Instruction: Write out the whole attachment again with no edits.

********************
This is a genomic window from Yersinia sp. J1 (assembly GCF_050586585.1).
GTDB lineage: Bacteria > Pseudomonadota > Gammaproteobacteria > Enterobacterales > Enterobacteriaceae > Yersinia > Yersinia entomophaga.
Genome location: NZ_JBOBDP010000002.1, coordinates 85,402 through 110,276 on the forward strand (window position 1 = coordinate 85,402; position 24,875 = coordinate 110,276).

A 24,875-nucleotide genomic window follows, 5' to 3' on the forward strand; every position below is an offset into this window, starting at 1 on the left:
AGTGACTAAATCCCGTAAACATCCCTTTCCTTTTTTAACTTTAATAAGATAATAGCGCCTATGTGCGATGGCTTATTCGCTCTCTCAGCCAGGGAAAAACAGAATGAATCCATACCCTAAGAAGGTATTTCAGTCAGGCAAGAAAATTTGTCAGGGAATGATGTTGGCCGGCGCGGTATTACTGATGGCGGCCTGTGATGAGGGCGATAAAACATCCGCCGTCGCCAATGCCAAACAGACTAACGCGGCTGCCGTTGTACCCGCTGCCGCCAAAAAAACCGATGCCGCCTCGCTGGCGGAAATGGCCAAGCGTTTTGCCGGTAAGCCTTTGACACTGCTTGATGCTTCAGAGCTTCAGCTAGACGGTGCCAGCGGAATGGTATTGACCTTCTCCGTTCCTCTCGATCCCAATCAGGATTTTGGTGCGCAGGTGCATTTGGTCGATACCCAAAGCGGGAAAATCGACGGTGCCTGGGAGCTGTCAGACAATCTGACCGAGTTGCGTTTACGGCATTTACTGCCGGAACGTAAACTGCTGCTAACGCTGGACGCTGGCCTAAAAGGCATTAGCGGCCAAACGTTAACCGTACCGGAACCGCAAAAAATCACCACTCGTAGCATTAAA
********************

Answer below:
This is a genomic window from Yersinia sp. J1 (assembly GCF_050586585.1).
GTDB lineage: Bacteria > Pseudomonadota > Gammaproteobacteria > Enterobacterales > Enterobacteriaceae > Yersinia > Yersinia entomophaga.
Genome location: NZ_JBOBDP010000002.1, coordinates 85,402 through 110,276 on the forward strand (window position 1 = coordinate 85,402; position 24,875 = coordinate 110,276).

A 24,875-nucleotide genomic window follows, 5' to 3' on the forward strand; every position below is an offset into this window, starting at 1 on the left:
AGTGACTAAATCCCGTAAACATCCCTTTCCTTTTTTAACTTTAATAAGATAATAGCGCCTATGTGCGATGGCTTATTCGCTCTCTCAGCCAGGGAAAAACAGAATGAATCCATACCCTAAGAAGGTATTTCAGTCAGGCAAGAAAATTTGTCAGGGAATGATGTTGGCCGGCGCGGTATTACTGATGGCGGCCTGTGATGAGGGCGATAAAACATCCGCCGTCGCCAATGCCAAACAGACTAACGCGGCTGCCGTTGTACCCGCTGCCGCCAAAAAAACCGATGCCGCCTCGCTGGCGGAAATGGCCAAGCGTTTTGCCGGTAAGCCTTTGACACTGCTTGATGCTTCAGAGCTTCAGCTAGACGGTGCCAGCGGAATGGTATTGACCTTCTCCGTTCCTCTCGATCCCAATCAGGATTTTGGTGCGCAGGTGCATTTGGTCGATACCCAAAGCGGGAAAATCGACGGTGCCTGGGAGCTGTCAGACAATCTGACCGAGTTGCGTTTACGGCATTTACTGCCGGAACGTAAACTGCTGCTAACGCTGGACGCTGGCCTAAAAGGCATTAGCGGCCAAACGTTAACCGTACCGGAACCGCAAAAAATCACCACTCGTAGCATTAAA